Consider the nominal T–S fuzzy systems (33) with the fuzzy rules described in Peng et al. (2011), Zeng et al. (2015b), Liu et al. (2010) as follows:
where the parameters widely discussed are given as,
In the Rules 1 and 2, the membership function are \(h_1(z(t))=\frac{1}{1+\mathrm {exp}\left( 2z(t)\right) }\), \(h_2(z(t))=1h_1(z(t))\).
Considering the lower bound of the timevarying delay \(\tau _a=0\), different values of delay derivative rate \(\mu\) are selected to obtain the upper bound of \(\tau _b\) for comparisons in Table 1.
In Table 1, considering different values of \(\mu\), the comparisons of the maximum upper bounds \(\tau _b\) are given for \(\tau _a=0\). According to results in Lian et al. (2016), it is clearly to show that for \(\mu =0, \; 0.1, \; 0.5\) this proposed method can dramatically increase the upper bound of the time varying delay when selecting the partitioning number \(m=3\). Figure 2 illustrates that with respect to the newly conducted maximum value of \(\tau _b\) the state response still converges to zero, which means the T–S fuzzy system (41) is globally asymptotically stable.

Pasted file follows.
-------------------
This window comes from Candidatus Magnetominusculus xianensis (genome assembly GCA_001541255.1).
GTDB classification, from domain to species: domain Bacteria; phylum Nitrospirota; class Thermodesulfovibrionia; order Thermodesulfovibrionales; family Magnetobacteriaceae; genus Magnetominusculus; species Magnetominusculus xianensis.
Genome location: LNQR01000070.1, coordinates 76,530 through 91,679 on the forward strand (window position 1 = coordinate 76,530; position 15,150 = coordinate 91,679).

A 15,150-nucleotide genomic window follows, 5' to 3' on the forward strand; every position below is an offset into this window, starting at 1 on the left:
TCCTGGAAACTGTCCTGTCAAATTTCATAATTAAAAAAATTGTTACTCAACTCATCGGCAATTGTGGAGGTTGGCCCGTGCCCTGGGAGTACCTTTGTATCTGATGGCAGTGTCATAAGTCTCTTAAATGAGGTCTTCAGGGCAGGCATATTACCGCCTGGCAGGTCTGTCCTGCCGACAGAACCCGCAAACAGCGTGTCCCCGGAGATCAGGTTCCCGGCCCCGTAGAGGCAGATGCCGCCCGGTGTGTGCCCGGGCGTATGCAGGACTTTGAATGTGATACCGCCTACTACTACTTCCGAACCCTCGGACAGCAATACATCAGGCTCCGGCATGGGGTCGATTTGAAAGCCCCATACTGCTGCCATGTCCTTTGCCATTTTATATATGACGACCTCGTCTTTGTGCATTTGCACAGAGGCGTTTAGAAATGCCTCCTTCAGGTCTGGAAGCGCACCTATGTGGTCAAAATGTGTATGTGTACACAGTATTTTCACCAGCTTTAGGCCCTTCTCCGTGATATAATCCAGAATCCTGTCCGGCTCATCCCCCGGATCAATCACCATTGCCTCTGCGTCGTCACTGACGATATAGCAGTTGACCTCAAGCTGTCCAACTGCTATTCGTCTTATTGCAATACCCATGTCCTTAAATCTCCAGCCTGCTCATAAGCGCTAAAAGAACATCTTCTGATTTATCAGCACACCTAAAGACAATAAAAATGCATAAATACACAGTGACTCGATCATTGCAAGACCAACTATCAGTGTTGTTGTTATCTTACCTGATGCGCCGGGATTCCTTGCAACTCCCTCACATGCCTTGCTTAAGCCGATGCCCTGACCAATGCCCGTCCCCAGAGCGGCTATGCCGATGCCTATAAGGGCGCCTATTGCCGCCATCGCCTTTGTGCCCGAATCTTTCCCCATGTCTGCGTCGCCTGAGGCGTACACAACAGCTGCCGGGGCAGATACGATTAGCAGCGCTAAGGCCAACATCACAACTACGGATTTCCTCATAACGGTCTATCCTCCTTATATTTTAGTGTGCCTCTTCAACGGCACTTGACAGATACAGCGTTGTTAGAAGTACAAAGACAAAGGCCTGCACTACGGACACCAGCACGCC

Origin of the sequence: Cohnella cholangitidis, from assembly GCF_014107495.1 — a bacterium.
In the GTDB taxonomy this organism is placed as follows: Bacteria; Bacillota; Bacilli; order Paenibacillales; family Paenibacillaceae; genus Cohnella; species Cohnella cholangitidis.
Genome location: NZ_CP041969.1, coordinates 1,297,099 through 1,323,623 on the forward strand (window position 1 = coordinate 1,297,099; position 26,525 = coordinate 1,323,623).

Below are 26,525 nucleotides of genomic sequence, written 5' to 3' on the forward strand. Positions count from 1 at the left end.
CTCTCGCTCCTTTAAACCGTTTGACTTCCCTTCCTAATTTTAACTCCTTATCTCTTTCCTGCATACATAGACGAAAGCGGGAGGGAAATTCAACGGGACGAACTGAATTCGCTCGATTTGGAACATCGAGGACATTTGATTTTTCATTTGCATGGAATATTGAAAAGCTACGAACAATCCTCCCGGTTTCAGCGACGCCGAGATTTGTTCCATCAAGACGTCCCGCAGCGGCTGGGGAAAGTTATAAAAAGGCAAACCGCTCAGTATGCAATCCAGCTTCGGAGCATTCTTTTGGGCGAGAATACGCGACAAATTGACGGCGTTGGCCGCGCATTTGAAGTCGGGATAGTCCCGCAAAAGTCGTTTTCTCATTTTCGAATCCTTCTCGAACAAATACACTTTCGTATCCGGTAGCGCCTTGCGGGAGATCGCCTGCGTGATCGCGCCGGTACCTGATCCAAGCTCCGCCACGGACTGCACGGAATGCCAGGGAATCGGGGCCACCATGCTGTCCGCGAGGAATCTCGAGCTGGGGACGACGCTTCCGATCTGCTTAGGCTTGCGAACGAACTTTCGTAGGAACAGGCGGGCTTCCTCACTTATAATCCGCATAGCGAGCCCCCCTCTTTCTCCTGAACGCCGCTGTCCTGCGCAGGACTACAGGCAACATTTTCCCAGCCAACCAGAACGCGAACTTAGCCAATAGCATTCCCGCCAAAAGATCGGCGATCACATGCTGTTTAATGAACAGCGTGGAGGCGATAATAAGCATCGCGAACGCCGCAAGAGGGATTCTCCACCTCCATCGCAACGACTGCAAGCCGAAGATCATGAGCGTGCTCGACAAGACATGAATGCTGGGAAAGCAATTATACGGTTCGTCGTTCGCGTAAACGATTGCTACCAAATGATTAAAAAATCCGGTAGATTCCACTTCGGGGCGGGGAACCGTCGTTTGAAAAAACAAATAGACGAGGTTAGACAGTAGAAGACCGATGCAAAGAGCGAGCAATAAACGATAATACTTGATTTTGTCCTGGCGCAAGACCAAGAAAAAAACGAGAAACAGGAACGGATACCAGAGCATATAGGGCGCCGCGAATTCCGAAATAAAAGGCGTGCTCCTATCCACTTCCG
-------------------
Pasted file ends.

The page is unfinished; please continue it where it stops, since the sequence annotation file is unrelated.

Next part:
Considering \(\tau (t)\) to be a continuous function, as it is given in (4), i.e., \(\mu\) is unknown. Then upper bound of the \(\tau _b\) in this proposed work is compared with some other research results shown in the right column of Table 1.
Referring to the simulation results in Table 1, selecting \(\mu =0.1, \, \tau _b=4.06\) and \(\mu =0.5, \, \tau _b=3.18\) the state response of the T–S fuzzy system (41) is conducted in Fig. 2.
Considering unknown \(\mu\), Fig. 3 is shown with \(\tau _b=1.98\).
In Figures 2, 3, simulation performance illustrates that under the maximum tolerant delay \(\tau _b\) shown in Table 1 the T–S fuzzy system (41) is asymptotical stable.
Example 2
Consider the T–S fuzzy systems (2) in the presence of nonlinear perturbations with the fuzzy rules as follows:
Referring to the Assumption1, system parameters are given as,
and \(\gamma =\beta =0.1\) In Rules 1 and 2, the membership function are \(h_1(z(t))=\frac{1}{1+\mathrm {exp}\left( 2z(t)\right) }\), \(h_2(z(t))=1h_1(z(t))\).